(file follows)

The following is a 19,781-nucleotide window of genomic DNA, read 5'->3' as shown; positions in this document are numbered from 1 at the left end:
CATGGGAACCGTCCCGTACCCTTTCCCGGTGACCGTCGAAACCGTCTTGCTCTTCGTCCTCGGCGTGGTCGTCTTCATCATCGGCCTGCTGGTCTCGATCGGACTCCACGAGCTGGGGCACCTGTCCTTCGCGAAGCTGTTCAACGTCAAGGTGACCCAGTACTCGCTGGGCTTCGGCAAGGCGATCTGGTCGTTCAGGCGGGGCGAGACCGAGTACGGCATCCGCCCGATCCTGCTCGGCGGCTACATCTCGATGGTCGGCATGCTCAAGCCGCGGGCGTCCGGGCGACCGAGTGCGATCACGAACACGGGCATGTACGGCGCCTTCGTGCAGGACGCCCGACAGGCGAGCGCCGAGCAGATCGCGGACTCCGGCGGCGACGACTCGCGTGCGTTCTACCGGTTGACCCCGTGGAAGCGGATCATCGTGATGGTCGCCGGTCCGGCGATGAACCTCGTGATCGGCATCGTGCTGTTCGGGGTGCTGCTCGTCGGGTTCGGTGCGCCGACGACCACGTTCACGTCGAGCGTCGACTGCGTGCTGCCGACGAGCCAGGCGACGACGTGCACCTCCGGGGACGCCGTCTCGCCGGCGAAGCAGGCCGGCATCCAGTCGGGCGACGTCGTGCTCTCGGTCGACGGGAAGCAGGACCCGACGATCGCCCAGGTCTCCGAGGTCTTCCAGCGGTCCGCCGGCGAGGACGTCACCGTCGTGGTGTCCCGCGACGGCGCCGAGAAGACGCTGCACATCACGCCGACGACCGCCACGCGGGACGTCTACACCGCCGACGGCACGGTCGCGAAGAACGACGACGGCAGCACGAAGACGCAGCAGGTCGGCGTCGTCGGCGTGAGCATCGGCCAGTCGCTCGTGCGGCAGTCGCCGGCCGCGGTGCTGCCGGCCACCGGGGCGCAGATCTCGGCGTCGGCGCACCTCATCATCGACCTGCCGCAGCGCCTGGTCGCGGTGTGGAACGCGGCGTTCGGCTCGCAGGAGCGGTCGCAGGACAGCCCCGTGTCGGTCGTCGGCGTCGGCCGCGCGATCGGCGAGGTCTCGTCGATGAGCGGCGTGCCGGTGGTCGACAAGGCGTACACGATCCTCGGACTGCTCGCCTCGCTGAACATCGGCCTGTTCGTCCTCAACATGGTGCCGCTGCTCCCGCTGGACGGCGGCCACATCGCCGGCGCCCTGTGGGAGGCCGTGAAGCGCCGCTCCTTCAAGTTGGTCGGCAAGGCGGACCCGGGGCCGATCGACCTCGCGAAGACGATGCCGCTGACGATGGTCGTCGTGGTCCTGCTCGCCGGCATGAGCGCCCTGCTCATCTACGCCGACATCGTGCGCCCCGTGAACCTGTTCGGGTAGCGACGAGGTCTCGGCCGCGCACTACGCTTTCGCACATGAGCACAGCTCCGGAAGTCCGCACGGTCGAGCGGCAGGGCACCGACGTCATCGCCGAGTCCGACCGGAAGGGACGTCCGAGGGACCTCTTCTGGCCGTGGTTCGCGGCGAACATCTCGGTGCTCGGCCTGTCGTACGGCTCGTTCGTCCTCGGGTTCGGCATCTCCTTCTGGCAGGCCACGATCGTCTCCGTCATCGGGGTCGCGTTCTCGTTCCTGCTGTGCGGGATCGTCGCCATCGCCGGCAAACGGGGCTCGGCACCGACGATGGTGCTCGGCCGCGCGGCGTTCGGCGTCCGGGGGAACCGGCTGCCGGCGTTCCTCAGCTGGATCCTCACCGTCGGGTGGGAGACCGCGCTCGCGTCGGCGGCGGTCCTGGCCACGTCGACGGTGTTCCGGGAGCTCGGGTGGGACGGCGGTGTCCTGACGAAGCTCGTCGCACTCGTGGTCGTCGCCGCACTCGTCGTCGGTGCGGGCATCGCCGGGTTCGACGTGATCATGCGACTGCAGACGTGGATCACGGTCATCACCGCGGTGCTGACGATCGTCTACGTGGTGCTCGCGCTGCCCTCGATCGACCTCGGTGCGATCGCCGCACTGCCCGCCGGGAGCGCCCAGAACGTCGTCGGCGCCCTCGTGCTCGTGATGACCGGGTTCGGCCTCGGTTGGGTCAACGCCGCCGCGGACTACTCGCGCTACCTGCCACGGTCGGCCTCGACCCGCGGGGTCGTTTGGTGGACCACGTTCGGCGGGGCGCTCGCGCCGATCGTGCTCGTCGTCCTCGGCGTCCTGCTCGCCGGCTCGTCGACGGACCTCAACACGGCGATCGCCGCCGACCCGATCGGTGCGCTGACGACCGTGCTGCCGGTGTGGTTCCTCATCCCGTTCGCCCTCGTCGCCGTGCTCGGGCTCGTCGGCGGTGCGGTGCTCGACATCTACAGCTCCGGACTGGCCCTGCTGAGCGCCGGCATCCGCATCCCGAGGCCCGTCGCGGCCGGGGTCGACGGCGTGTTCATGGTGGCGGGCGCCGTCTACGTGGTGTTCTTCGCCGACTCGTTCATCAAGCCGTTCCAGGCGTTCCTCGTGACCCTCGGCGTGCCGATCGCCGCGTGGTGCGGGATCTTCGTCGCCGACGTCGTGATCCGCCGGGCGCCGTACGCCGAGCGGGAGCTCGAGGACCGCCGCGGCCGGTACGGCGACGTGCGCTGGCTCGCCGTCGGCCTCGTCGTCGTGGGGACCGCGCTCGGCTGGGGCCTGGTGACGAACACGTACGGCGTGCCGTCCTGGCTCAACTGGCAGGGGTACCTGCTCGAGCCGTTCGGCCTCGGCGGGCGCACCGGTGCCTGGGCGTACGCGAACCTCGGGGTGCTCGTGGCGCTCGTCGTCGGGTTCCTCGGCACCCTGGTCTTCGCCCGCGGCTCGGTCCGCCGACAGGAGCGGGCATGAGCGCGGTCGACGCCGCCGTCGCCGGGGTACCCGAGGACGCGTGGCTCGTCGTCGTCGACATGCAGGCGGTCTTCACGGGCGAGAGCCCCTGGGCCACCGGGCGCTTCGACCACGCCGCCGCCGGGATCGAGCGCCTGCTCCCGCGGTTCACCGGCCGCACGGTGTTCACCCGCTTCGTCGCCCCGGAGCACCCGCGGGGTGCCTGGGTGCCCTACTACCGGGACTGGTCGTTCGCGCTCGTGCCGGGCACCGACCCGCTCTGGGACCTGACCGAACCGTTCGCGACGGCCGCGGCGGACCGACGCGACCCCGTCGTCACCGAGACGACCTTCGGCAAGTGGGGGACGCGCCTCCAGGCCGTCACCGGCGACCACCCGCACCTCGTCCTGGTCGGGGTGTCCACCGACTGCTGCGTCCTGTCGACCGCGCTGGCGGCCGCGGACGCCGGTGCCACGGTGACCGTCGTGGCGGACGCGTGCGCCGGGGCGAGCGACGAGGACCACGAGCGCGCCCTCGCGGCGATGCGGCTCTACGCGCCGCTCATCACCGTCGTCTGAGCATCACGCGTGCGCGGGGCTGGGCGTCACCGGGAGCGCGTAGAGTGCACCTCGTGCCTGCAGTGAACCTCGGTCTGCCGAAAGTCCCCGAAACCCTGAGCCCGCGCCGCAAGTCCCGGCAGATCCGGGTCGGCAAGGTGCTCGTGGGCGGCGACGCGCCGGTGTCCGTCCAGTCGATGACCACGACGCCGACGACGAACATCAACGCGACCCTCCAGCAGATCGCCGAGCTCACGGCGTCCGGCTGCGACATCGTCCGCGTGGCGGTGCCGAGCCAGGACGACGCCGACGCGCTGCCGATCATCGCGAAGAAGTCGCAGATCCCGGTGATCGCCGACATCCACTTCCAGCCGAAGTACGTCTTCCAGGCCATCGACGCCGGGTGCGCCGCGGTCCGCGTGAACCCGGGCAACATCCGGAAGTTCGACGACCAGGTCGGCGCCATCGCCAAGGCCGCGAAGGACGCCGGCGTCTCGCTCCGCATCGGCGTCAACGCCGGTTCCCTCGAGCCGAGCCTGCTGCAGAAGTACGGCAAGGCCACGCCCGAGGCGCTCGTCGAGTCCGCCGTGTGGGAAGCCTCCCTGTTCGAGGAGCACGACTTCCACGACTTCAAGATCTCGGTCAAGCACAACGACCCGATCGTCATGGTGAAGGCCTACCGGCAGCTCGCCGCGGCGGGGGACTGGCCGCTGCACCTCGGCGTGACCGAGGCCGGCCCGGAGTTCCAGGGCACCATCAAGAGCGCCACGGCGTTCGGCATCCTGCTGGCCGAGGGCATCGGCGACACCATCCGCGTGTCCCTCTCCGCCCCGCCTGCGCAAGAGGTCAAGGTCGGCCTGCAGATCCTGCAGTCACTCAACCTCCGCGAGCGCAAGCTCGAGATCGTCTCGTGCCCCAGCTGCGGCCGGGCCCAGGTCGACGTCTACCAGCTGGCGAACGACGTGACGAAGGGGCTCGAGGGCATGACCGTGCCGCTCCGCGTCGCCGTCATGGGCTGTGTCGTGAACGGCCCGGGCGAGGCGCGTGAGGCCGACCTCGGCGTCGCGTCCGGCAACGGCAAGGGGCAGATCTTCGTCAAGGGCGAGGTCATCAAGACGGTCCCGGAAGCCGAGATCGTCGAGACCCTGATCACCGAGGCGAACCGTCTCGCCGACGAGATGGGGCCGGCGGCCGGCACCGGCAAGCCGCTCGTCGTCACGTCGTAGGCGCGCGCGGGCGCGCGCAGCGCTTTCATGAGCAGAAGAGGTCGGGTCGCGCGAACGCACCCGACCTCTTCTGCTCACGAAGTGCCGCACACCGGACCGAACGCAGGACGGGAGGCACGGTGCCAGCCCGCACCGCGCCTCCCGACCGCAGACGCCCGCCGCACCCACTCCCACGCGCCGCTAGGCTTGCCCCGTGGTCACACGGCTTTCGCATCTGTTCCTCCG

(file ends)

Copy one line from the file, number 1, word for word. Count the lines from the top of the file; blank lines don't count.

The following is a 19,781-nucleotide window of genomic DNA, read 5'->3' as shown; positions in this document are numbered from 1 at the left end: